The Anne and Joel Ehrenkranz Laboratory for the Study of Human Resilience performs promising research in areas such as depression and post-traumatic stress disorder (PTSD). Our research team is working to understand what constitutes human biological and psychological resilience and how to translate this understanding into more effective therapies to improve patient outcomes. Over the years we have made meaningful strides, identifying new targets for treatments, and testing the efficacy of therapeutic interventions.
A significant element of our research program centers on identifying potential targets for drug discovery efforts. As we enhance our understanding of the mechanisms of depression and resilience, we are better positioned to determine new ways of disrupting or counteracting those systems. The team is also developing innovative therapeutic approaches to make treatments more accessible and effective, and to alleviate common barriers or challenges.
Ketamine, which acts as a selective N-Methyl-D-aspartic acid receptor antagonist, has shown tremendous promise as a therapeutic agent for treating depression, and more recently in PTSD. In March 2019, the U.S. Food and Drug Administration approved intranasal esketamine—a form of ketamine marketed as SPRAVATO™ CIII Nasal Spray*— to treat patients with treatment-resistant depression. Broadly considered one of the most important developments in the field of depression research, ketamine can trigger a rapid, robust antidepressant effect in patients. The Ehrenkranz Laboratory is engaged in several studies to better understand how ketamine works and how to maximize its clinical benefit.
The team is exploring the therapeutic potential of neuropeptide Y (NPY), a key molecule found in the brain that mediates anxiety and fear. Mount Sinai conducted the first in-human study of intranasal NPY in patients with PTSD. Building on these findings, the team is designing additional studies to understand how the drug may work and how it can be optimized for the best patient outcomes.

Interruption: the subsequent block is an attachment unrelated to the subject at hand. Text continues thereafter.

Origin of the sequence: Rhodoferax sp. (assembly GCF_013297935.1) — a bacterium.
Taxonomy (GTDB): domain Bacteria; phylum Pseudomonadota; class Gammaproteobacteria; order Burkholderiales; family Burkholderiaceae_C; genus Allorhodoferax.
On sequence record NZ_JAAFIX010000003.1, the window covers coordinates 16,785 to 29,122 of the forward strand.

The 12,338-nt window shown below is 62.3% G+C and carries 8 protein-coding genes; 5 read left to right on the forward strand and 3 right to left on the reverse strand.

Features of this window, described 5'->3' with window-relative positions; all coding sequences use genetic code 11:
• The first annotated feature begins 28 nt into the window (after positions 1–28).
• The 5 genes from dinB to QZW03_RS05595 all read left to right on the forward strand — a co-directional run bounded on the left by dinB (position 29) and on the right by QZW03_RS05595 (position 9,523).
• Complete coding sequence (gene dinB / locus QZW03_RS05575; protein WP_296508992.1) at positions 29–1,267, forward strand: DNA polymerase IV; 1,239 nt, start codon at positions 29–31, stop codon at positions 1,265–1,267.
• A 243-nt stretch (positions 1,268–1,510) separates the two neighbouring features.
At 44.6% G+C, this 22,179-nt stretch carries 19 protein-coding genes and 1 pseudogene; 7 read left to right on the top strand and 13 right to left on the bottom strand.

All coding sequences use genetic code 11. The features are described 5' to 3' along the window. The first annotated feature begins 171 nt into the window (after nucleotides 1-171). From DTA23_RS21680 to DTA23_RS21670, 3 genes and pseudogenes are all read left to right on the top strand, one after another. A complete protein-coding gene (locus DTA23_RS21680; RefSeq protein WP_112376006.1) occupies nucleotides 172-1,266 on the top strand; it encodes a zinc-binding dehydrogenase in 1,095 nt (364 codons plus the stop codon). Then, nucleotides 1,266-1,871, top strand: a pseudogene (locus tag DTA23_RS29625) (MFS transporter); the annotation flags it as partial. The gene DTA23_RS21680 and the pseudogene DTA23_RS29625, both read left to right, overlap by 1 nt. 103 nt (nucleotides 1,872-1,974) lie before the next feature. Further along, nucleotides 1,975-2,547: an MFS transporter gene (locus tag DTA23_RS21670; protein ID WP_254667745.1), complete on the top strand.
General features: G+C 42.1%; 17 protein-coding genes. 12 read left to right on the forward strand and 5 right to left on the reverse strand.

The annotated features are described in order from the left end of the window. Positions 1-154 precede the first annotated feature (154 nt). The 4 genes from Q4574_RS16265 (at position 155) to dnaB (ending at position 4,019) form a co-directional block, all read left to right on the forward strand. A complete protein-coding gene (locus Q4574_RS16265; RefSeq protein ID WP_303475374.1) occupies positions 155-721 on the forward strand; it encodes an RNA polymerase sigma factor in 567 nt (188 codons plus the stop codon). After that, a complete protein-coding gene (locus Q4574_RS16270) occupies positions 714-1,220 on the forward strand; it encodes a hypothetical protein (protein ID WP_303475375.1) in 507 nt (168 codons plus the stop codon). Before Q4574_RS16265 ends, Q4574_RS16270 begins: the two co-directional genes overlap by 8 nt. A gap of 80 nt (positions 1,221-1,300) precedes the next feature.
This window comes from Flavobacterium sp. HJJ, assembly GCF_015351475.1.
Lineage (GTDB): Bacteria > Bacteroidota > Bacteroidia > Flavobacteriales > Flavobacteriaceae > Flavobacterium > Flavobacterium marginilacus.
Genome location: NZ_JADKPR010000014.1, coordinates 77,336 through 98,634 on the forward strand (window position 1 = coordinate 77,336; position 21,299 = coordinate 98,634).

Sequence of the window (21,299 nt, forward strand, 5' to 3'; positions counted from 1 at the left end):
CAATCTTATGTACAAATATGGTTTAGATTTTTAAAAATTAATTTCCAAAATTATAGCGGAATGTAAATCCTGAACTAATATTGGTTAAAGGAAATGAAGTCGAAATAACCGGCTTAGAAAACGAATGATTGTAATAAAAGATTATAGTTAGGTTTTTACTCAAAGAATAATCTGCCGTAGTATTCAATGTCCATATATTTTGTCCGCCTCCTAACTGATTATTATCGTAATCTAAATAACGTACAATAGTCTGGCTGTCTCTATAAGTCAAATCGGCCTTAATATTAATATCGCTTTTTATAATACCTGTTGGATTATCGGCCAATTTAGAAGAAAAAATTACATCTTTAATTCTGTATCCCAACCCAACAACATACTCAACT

and his team tested the drug’s efficacy in treating depression in humans for the first time. They found that it led to improvement in symptoms of depression and anhedonia in patients with major depressive disorder in the context of an open-label design.
Mount Sinai researchers are also investigating how to harness the power of technology to improve resilience and create innovative treatment options for patients with depression and mood disorders. Our team developed the first digital, online cognitive emotional training (CET) program for depression. Since access to care is often an obstacle for patients suffering from depression, this advancement holds the potential to transform how depression is treated. We recently completed a randomized, controlled trial to confirm the efficacy of this program, and investigators are now implementing an internet-based form of CET—called iCET—that will enable patients to easily and conveniently receive computerized treatment for depression from the comfort of their own homes.
Our lab developed and validated a novel method to visualize the locus coeruleus (LC), a tiny structure in the brain critical to how humans respond to fear, threat, and stress. The LC likely plays a key role in resilience and distress following trauma, and this is the first time scientists have visualized it in humans. After two years of development, Dr. Murrough and his team showed not only that the LC can be reliably visualized in patients, but also that patients with PTSD or anxiety disorders also exhibit abnormalities in the LC. This led to a five-year R01 National Institutes of Health grant to investigate the LC’s role in trauma and resilience. It is the first transdiagnostic in vivo study of LC in anxiety, and it aims to enhance diagnostic methods for anxiety disorders and identify novel targets in the LC for creating new therapies.
*Mount Sinai was involved in the research that led to the development of this new treatment method for treatment-resistant depression and receives financial remuneration from the manufacturer of SPRAVATO. Dennis S. Charney, MD, Anne and Joel Ehrenkranz Dean, Icahn School of Medicine at Mount Sinai, is a co-inventor of patents related to this new treatment method and as such receives remuneration through Mount Sinai from the manufacturer. For more information about these financial interests and Mount Sinai’s leadership role in SPRAVATO, please visit bit.ly/esketamine-development. (Dr. Murrough does not have a financial interest in SPRAVATO.)